UPDATE: HB 649 will not be voted on this year as part of any state budget deals. Click here to read more about this early Christmas present for Pennsylvania families.
State lawmakers are over five months overdue in passing a budget yet are rushing to vote on expanding gambling beyond casinos and onto computer screens and smartphones across Pennsylvania. There are many dangers with HB 649 yet they are planning to vote on this as soon as tomorrow in a rare Sunday vote! Please contact your State Representative telling them this is a bad idea.
Some elected officials are trying to add Pennsylvania as only the fourth state to legalize and promote state-sponsored online gambling to its citizens.
New Jersey is one of the three states that tried this. In 2012, Gov. Chris Christie initially estimated $200 million in casino tax revenue for the first year of online gambling.
The sad headline in 2014: Christie administration admits it overplayed hand on online gambling – “drastically overestimating the amount the state would bring in during the first year.”
Also in 2014, four brick-and-mortar casinos in New Jersey shut down. NJ Congressman Frank LoBiondo says online gambling has been “a disaster for my state.”
Some state officials are trying to sell the same idea to Pennsylvanians. And their estimates are even higher than Gov. Christie’s – pointing to wild estimates as high as $307 million in casino revenue from online gambling in the first year. Why would it turn out to be any different than New Jersey?
Not only that, but an amendment was added to allow video gambling in neighborhood taverns, clubs and restaurants where alcohol is sold. So if the proposed HB 649 is passed, Pennsylvania mixes the most addictive form of gambling with places pushing the sale of alcohol.
How addictive is video gambling? In the state of Oregon, regular lottery players lose an average of $106 per year. That dwarfs in comparison to regular video poker and slots players, who lose an average of $2,564 every year. Pennsylvania government-backed gambling on any computer or smartphone would only increase the regularity of play – and losses; especially in taverns and clubs preying on those consuming alcohol at the same time.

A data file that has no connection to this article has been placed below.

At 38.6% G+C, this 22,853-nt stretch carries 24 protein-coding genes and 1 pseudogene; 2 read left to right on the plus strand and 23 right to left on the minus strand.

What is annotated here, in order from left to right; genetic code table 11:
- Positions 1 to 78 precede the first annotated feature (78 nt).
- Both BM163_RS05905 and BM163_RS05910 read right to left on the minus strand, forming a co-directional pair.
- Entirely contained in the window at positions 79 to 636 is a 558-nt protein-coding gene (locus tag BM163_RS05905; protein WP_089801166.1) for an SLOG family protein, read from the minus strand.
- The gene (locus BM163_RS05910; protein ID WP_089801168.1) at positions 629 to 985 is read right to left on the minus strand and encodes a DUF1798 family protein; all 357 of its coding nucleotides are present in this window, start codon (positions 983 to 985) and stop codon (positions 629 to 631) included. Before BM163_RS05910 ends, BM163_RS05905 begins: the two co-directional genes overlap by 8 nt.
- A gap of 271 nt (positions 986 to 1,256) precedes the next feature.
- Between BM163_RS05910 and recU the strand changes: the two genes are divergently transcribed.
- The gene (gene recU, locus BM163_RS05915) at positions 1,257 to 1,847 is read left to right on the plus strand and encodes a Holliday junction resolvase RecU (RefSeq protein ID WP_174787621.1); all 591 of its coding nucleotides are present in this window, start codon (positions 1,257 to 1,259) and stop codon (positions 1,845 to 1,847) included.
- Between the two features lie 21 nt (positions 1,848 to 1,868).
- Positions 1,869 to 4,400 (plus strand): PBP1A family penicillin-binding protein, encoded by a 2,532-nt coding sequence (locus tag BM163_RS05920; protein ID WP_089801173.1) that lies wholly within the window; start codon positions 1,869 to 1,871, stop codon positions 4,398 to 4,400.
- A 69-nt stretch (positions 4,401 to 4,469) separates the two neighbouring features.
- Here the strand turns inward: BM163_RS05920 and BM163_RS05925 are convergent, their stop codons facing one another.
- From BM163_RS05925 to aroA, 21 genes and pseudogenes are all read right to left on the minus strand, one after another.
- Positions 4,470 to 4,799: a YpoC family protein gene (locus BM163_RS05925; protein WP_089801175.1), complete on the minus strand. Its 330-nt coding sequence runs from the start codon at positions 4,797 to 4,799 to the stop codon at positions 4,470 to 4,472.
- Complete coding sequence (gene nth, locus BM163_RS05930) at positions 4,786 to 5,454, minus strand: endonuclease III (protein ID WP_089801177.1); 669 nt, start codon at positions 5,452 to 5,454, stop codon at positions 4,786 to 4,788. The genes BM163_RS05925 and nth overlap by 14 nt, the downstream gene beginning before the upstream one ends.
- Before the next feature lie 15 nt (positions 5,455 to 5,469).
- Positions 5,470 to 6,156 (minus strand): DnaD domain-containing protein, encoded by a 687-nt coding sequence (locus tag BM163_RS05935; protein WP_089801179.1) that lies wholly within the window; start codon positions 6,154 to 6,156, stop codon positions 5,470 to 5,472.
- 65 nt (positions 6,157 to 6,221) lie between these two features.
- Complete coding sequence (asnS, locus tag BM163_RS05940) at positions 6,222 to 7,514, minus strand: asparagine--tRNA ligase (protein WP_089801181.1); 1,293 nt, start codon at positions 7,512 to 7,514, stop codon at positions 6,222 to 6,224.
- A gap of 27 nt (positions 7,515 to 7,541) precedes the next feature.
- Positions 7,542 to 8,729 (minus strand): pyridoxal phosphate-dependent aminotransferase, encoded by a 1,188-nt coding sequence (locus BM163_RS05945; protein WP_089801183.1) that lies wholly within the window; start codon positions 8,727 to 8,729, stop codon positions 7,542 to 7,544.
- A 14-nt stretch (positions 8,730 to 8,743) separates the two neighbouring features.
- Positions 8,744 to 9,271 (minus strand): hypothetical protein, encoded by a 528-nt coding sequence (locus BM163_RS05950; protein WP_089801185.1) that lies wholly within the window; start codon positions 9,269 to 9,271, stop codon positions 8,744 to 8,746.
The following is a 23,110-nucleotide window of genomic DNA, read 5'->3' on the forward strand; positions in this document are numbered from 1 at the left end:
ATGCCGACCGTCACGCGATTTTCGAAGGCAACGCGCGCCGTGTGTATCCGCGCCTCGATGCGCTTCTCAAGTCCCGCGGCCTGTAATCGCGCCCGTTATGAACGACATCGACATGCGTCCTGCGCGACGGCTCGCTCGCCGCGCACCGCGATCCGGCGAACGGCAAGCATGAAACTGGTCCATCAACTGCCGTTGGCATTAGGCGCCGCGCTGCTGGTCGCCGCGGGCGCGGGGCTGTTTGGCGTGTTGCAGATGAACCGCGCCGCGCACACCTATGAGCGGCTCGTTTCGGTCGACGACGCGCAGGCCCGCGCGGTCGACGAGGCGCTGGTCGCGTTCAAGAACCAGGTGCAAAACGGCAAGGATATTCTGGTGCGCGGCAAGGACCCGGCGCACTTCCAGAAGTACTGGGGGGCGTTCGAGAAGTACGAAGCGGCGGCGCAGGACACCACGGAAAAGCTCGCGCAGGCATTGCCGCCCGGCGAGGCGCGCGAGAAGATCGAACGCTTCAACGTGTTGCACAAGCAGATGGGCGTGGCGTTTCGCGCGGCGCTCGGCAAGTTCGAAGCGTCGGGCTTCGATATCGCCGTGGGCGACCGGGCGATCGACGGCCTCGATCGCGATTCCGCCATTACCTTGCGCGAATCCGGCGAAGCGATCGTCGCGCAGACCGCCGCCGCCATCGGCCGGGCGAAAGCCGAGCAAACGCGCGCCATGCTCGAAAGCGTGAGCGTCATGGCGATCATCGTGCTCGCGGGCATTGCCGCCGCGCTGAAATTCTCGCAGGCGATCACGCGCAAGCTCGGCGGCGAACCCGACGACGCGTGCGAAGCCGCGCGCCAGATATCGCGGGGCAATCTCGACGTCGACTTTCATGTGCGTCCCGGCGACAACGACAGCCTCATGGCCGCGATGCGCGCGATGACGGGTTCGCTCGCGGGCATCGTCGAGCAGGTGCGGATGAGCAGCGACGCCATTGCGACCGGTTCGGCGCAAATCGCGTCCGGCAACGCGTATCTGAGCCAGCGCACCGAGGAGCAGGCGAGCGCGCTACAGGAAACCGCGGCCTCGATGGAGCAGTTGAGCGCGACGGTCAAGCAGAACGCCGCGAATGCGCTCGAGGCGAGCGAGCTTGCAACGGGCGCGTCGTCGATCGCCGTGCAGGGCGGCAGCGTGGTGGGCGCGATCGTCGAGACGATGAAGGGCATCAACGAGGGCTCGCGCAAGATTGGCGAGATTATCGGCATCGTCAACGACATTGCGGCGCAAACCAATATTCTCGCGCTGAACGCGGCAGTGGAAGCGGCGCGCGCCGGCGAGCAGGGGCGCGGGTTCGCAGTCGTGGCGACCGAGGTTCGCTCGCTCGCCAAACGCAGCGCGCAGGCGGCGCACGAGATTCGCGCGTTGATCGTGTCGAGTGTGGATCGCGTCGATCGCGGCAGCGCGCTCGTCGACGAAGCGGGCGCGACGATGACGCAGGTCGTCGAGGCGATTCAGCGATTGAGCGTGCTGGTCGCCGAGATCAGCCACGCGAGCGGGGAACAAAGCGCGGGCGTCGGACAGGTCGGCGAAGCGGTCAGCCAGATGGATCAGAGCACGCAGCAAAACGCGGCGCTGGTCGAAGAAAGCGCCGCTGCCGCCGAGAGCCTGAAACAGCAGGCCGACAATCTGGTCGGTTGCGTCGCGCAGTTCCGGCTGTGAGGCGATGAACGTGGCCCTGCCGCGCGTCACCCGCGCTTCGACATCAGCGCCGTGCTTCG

How do we prevent minors from gambling? HB 649 states no one over 21 is allowed to gamble online. But what prevents a minor from accessing it? Are there electronic bouncers that will jump out of the screen and check their ID? It’s one thing to allow gambling in casinos but it’s getting far too easy for minors to gamble when it can be done on any smartphone.
Do we really care for gambling addicts? You’ve probably seen the state-sponsored ads that ask ,”Got a gambling problem?” How does online gambling help this situation? In 2007, at the start of casino gambling in Pennsylvania, the casino self-exclusion list for PA totaled 182. That list has now grown to well over 7,000. What would stop a gambling addict from accessing online sources of gambling? And do you think the rate of gambling addiction will go up or down by bringing state-sponsored online gambling to Pennsylvania?
There are too many question marks surrounding this expansion of gambling in Pennsylvania. That’s why your State Lawmaker should vote NO on any government-sponsored online or video gambling.
A VOTE IS EXPECTED SUNDAY DECEMBER 13TH – Tell your elected officials to oppose any state-sponsored online gambling for Pennsylvania. Click here to email.